Marywood University Sets Fall Admissions Events

Prospective undergraduate and graduate students can attend designated Open Houses at Marywood University this fall to learn more about specific programs and educational opportunities.

For additional details, go to, or call the Office of Admissions at (570) 348-6234. Additionally, prospective undergraduate students can email and prospective graduate students can email for more information.

Undergraduate Open Houses: Saturday, October 28, and Saturday, November 11, 9 a.m.

Two Undergraduate Open Houses are scheduled, including Saturday, October 28, 2023, and Saturday, November 11, 2023, for prospective undergraduate students. Registration for both events begins at 9 a.m. in the Fireplace Lounge at the Nazareth Student Center on the University’s campus. Prospective students can meet with current Marywood students, faculty, and coaches. There will be opportunities to explore academic departments, learn more about the admissions process, and tour campus. Information sessions with admissions and financial aid counselors also will be available. The event includes a continental breakfast and a complimentary lunch.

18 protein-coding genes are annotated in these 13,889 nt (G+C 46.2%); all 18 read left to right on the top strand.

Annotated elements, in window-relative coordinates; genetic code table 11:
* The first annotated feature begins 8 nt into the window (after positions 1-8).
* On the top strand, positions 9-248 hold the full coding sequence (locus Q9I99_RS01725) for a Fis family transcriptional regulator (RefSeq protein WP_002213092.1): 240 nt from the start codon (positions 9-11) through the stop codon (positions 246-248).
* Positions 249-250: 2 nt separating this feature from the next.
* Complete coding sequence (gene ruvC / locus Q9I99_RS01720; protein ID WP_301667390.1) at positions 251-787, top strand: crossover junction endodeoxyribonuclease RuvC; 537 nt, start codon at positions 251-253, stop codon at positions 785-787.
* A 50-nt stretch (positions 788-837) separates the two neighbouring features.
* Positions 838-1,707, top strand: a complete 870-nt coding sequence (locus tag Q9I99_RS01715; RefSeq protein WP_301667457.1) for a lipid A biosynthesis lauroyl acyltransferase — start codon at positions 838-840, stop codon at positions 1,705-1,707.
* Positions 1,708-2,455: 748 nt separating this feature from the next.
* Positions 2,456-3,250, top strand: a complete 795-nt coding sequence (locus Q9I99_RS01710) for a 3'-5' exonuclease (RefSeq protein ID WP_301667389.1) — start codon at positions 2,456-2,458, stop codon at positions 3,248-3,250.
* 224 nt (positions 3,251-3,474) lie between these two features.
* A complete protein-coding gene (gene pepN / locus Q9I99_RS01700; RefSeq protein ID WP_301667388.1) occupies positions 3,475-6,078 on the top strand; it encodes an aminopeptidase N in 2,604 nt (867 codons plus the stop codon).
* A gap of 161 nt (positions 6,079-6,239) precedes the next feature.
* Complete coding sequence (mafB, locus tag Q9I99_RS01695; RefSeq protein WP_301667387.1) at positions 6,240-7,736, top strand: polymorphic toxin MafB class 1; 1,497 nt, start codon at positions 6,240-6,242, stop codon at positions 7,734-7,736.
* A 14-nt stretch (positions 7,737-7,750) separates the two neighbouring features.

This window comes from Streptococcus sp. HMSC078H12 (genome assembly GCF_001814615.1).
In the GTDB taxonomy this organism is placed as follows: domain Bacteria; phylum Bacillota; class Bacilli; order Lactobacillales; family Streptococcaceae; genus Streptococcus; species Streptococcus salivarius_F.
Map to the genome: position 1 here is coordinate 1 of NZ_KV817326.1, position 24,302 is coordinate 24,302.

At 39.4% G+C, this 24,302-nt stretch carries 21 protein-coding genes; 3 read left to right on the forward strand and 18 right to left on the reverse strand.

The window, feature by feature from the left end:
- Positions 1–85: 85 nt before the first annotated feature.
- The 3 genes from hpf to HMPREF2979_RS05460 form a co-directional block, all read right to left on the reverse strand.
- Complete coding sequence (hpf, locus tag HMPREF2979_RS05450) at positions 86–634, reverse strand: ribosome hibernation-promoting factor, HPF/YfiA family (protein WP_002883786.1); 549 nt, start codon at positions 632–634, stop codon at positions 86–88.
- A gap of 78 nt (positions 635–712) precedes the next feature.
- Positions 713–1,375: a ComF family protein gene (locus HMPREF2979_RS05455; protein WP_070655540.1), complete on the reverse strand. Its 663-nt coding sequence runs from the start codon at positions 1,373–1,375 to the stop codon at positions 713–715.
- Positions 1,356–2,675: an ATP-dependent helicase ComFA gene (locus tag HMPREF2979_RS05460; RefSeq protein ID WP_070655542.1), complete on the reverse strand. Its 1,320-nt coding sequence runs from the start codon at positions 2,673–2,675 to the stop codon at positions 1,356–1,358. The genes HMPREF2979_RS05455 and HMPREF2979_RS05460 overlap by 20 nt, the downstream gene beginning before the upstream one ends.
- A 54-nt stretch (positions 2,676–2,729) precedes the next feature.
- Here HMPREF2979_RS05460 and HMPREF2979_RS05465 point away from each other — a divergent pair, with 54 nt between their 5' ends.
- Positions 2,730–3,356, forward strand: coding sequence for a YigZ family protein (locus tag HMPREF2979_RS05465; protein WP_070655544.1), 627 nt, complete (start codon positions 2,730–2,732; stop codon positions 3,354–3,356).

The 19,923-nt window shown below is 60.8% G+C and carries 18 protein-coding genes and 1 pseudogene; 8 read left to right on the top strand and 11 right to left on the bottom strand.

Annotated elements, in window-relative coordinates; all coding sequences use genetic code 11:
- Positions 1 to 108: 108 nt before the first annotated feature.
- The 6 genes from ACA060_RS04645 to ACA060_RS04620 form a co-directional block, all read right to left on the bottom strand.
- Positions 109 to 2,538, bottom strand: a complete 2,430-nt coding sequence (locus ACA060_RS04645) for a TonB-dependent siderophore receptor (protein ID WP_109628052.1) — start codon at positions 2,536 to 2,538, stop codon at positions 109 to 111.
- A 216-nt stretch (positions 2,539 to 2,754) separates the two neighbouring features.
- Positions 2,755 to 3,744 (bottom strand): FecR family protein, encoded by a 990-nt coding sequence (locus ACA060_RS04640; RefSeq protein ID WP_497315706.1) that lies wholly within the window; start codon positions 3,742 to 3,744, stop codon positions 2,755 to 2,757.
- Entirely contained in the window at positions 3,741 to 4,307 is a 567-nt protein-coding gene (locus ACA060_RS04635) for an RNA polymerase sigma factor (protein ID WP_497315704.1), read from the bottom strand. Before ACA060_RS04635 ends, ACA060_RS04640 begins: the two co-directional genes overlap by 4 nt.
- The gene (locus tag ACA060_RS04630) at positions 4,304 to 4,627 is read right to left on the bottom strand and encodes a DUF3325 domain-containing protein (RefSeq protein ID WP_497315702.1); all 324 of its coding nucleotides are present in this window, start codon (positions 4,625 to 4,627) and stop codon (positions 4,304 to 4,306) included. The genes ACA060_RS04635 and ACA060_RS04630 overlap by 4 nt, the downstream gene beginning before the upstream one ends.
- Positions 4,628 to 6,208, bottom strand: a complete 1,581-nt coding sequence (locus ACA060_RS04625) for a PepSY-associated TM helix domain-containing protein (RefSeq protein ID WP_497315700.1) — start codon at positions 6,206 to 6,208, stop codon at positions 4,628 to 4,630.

Graduate Open House: Saturday, November 4, 10 a.m.-Noon

Prospective graduate students can attend a Graduate Open House on Saturday, November 4, 2023, at 10 a.m., with registration beginning at 9:30 a.m., at Nazareth Student Center. The event includes an overview of Marywood, a financial aid and scholarship session, and meetings with faculty. Optional tours of campus also are available. The Open House is being held on site at Marywood’s Scranton Campus; there are no virtual options for this event.

Northeast Regional Cancer Institute Announces 2023 Tribute to Courage Honoree

Northeast Regional Cancer Institute and its Board of Ambassadors will honor Dr. Christopher A. Peters as the 2023 Tribute to Courage Honoree at their upcoming Spirit of Hope Celebration set for Friday, November 10, 2023, at Mohegan Pennsylvania.  

Dr. Christopher A. Peters is a partner in Radiation Medicine Associates of Scranton (RAMAS). He is medical director of Northeast Radiation Oncology Centers (NROC) as well as its director of clinical research. In 2012, Dr. Peters joined the Board of Directors of the Northeast Regional Cancer Institute (NRCI) and served as Board Chairman in 2017 and 2018. He is an Associate Professor of Medicine at Geisinger Commonwealth School of Medicine. Dr. Peters has served as the physician Co-Chair, Health Care Division, for the Annual United Way Lackawanna and Wayne County Annual Campaign from 2012 to 2022. He was elected President of the Lackawanna County Medical Society in 2016.